A Large Attendance In The Antechamber Multi-layered, exquisitely detailed and pleasantly surprising, this one-man show will leave audiences awestruck. Whether or not you can absorb yourself in the academic nature or simply appreciate the visual spectacular and eccentric performance, the show is accessible on a number of wonderful levels.

Based on the highly intelligent half-cousin of Charles Darwin - they shared a grandparent - and founder of eugenics, Sir Francis Galton, A Large Attendance in the Antechamber sounded like anything but a humorous piece of entertainment. Indeed, mixing the word ‘slapstick’ with 19th century philosophies that arguably led to Hitler’s dream of an ‘Aryan Race’ was a proposition I found nothing short of captivating. If it weren’t for the widespread praise, I may well have expected a complete disaster or, at the very least, a complete bore.

Following a three week engagement at the Sydney Opera House, the intense one-man show is currently showing at the Brisbane Powerhouse and was reportedly written, designed and performed by Brian Lipson and Galton himself. Of course, since the latter has been dead for the best part of a century, the highly self-referential, 90 minute monologue centres upon Lipson spiritually channelling Galton - who seems less than impressed with the intrusion, yet curious about the fate of his life’s work. Herein lies the unexpected though extremely clever comedy. As Galton attempts to lecture the audience on his scientific theories - from selective breeding of the human race to the formula for brewing a perfect cup of tea - he becomes increasingly frustrated with the physical vessel he sees as a cheap imitation of his true self.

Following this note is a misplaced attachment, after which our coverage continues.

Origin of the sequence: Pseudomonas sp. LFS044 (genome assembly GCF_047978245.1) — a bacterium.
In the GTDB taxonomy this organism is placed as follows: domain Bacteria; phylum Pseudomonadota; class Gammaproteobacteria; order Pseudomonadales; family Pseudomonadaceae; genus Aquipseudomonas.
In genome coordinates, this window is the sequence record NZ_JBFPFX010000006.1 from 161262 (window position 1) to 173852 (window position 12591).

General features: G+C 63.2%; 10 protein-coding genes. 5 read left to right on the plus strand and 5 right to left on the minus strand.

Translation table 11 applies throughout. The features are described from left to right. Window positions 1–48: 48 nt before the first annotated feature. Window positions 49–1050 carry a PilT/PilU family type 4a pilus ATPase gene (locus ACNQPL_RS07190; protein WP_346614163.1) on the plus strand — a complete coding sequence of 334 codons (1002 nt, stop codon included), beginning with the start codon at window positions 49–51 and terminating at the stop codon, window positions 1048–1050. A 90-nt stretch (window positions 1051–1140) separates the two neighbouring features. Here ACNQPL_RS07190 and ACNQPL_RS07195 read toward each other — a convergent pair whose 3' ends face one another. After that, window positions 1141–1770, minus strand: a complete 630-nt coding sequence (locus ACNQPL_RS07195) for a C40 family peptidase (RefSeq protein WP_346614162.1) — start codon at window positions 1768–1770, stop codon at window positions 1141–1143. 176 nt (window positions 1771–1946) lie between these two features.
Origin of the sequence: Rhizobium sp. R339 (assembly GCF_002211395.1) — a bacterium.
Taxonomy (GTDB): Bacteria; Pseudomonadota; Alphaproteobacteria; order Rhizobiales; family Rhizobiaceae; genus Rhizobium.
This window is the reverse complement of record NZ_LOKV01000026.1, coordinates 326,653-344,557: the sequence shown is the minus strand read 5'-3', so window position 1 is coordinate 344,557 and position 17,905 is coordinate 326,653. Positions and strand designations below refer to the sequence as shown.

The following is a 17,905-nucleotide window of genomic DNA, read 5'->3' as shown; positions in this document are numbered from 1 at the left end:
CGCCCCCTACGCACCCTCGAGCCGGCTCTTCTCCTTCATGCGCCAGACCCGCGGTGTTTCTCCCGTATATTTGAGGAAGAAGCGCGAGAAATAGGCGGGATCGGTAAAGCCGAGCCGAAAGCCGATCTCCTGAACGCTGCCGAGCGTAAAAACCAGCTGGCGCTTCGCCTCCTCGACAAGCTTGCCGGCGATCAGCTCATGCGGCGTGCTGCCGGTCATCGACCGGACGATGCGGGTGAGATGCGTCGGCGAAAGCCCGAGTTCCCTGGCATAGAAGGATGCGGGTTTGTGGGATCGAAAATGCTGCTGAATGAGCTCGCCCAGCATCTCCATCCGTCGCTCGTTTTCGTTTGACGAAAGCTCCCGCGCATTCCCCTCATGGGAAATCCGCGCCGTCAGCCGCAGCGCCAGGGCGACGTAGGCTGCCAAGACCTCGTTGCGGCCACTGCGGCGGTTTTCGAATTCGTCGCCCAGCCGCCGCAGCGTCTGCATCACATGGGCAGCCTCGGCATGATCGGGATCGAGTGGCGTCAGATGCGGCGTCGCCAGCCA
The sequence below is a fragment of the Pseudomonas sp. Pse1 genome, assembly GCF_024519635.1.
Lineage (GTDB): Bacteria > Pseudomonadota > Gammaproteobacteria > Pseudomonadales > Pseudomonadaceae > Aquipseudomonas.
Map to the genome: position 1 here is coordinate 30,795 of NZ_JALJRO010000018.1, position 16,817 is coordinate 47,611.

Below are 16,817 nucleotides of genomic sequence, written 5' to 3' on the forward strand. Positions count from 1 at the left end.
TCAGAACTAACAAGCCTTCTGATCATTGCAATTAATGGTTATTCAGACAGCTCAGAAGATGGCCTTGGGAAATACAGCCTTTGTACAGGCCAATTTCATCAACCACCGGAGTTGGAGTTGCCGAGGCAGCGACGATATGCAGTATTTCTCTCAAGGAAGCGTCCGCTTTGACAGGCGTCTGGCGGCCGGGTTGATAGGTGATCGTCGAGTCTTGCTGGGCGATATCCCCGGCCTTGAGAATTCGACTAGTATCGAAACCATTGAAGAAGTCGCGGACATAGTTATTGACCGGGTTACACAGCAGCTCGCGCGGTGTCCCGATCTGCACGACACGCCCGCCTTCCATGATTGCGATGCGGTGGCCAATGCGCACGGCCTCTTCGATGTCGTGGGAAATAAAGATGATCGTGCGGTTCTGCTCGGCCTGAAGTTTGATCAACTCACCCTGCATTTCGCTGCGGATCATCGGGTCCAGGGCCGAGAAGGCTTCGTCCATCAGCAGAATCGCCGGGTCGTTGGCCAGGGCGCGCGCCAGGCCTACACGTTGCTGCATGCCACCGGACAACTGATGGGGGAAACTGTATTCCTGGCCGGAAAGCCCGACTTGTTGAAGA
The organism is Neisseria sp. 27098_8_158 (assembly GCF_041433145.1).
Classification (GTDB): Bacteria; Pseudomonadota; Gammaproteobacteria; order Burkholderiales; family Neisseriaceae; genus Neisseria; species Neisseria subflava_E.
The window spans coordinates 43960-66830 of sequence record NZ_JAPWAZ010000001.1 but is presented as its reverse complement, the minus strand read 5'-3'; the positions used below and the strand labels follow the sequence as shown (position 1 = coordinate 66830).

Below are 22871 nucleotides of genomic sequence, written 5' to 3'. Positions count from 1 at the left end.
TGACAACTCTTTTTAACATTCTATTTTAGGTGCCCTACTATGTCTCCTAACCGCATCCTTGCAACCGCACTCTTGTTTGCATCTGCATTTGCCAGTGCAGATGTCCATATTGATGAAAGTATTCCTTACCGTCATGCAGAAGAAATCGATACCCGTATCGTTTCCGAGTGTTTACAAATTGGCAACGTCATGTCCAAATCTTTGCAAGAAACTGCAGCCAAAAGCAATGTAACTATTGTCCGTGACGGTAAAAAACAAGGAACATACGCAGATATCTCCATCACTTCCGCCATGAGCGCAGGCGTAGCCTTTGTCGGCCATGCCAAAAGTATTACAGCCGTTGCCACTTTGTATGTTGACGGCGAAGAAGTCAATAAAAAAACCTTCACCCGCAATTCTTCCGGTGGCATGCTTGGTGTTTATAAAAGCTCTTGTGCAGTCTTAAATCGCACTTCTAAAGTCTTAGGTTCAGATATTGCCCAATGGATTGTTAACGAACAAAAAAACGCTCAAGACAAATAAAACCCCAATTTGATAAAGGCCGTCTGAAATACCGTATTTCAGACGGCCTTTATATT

Of course, behind the slapstick self-abuse there’s a far more serious and thought provoking tone. With Galton known for his high IQ during his time, there is an inherent juxtaposition between his historical theories and our modern day knowledge. As he provides blatant commentary over ‘plain’ or ‘ugly’ girls and the potential for ‘perfection’, we sit with knowledge of eating disorders and dangers of plastic surgery. As he expresses a naïve enthusiasm over evidence of a so-called ‘Jewish look’, we sit aghast with memories of the holocaust. Yet, throughout it all, there remains an awkward truth to his dream. Putting aside superficial and subjective ideals of ‘perfection’, what if we could do away with certain deformities or hereditary diseases through selective breeding? Do we now hold the human race back in place of a passive acceptance - or aggressive endorsement - of ‘difference’? An understated reference to dogs serves as a reminder that eugenics is not an alien concept in our long history.

Controversial ideas and comparisons aside, the most stimulating facet of the show from a purely artistic standpoint was the intricately designed set. A mere box, barely large enough to fit Lipson - or Galton, depending on your point of view - the set was a miniature recreation of the scientist’s study, complete with bookshelf, coat rack, desk, lamp and teapot. Awkwardly compressed into the tiny space, the actor appeared to have a never-ending supply of gadgets with which he would conduct experiments and make his points with a wild audacity. Far from stand-alone acts, however, the real satisfaction came from the fact that almost every move made within this small space had a pay-off later in the show. From the construction of a boot and umbrella ‘leg’ to the calculated positioning of a spilt cup of tea and pieces of Lipson’s costume, the payoffs were truly uncanny in their deliberate detail.

A rare performance that would surely reward multiple viewings, A Large Audience in the Antechamber is pure genius.

Brisbane Powerhouse Presents
Antechamber Productions
A Large Attendance In The Antechamber
By Mr Brian Lipson and Sir Francis Galton

Venue: Visy Theatre, Brisbane Powerhouse
Preview: Tue 28 August
Season: Wed 29 August – Sun 9 September
Times: Tue – Sat 8pm + Sun 6pm
Tickets: Preview $20, Season $34/$28 | Groups 10+ $28
Bookings: brisbanepowerhouse.org   | 07 3358 8600. Booking fees may apply

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